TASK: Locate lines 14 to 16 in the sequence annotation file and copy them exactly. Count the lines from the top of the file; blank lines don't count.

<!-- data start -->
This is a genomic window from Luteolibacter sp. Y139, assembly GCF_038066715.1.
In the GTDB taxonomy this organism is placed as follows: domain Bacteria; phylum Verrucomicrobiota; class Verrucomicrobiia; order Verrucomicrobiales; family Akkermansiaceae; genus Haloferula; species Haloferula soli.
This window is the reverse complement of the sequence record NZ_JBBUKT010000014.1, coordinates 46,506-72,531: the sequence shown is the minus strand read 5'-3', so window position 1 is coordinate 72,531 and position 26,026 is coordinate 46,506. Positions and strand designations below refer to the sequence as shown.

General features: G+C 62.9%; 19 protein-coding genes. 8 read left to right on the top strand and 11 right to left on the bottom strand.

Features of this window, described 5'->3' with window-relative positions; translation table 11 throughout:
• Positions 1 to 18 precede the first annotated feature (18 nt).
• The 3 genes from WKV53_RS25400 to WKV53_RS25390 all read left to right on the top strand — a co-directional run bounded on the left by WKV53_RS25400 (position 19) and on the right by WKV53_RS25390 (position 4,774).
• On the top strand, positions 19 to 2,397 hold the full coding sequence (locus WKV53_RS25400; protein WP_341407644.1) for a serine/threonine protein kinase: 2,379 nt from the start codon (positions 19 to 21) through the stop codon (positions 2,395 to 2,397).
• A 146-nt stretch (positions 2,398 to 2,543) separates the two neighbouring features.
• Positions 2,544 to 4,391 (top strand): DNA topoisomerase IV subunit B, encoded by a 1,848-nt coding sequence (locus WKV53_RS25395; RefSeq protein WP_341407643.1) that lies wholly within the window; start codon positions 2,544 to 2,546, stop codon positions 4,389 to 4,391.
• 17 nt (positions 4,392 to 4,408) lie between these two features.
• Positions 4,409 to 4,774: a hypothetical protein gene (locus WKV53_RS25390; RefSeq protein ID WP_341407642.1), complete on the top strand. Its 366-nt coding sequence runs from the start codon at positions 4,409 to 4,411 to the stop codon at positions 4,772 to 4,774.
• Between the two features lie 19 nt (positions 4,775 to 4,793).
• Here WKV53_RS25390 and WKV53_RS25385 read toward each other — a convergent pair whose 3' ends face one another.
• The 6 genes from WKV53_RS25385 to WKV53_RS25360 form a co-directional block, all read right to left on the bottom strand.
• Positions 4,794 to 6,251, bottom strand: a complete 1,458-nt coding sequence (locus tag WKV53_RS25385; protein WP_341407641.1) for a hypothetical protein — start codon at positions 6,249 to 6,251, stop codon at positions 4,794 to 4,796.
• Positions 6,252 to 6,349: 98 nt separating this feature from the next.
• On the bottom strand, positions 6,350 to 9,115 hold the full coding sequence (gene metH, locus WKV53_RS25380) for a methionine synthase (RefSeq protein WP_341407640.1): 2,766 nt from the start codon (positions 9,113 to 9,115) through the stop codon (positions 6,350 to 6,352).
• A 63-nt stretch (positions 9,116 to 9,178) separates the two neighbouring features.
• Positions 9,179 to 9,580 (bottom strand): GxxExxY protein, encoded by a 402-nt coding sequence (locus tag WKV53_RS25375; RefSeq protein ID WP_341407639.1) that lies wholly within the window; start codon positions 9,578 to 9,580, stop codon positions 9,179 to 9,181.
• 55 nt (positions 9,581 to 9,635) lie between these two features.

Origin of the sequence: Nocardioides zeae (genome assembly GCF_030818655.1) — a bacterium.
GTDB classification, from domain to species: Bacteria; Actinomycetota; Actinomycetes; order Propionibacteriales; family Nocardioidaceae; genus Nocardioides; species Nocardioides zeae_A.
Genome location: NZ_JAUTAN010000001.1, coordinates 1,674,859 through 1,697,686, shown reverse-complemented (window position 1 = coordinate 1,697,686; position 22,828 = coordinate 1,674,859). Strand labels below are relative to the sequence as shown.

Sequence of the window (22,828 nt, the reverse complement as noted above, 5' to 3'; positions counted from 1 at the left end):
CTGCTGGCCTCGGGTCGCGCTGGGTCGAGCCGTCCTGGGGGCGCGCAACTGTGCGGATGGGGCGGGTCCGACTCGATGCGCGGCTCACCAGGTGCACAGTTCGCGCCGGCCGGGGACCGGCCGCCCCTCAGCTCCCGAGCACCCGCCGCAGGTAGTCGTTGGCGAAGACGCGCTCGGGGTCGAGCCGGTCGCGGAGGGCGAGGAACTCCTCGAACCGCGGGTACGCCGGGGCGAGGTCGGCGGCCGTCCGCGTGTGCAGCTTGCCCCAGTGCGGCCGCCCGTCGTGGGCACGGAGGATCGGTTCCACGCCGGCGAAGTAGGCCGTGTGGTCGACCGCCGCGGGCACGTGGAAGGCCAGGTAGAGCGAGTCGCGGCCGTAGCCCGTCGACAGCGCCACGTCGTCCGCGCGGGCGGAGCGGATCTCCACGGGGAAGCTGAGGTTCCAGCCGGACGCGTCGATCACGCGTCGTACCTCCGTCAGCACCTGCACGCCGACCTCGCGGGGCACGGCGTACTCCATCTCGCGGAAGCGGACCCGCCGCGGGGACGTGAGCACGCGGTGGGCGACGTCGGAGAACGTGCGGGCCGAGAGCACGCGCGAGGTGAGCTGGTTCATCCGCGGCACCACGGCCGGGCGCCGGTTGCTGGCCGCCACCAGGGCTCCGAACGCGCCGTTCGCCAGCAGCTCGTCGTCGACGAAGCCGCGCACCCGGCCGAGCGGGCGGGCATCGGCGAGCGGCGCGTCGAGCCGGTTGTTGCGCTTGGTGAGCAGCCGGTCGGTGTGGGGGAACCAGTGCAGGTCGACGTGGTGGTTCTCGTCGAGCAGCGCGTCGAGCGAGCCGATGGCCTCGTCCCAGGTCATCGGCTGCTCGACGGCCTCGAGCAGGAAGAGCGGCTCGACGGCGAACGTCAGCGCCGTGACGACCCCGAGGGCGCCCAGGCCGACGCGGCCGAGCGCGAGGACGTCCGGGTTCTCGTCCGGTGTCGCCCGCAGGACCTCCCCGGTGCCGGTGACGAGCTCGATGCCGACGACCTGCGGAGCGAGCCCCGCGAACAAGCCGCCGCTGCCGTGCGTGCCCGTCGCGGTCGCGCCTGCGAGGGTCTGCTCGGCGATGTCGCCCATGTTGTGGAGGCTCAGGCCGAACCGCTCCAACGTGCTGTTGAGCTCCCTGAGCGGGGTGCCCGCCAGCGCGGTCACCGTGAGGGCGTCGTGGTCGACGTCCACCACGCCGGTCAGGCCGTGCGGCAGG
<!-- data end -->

• Here WKV53_RS25390 and WKV53_RS25385 read toward each other — a convergent pair whose 3' ends face one another.
• The 6 genes from WKV53_RS25385 to WKV53_RS25360 form a co-directional block, all read right to left on the bottom strand.
• Positions 4,794 to 6,251, bottom strand: a complete 1,458-nt coding sequence (locus tag WKV53_RS25385; protein WP_341407641.1) for a hypothetical protein — start codon at positions 6,249 to 6,251, stop codon at positions 4,794 to 4,796.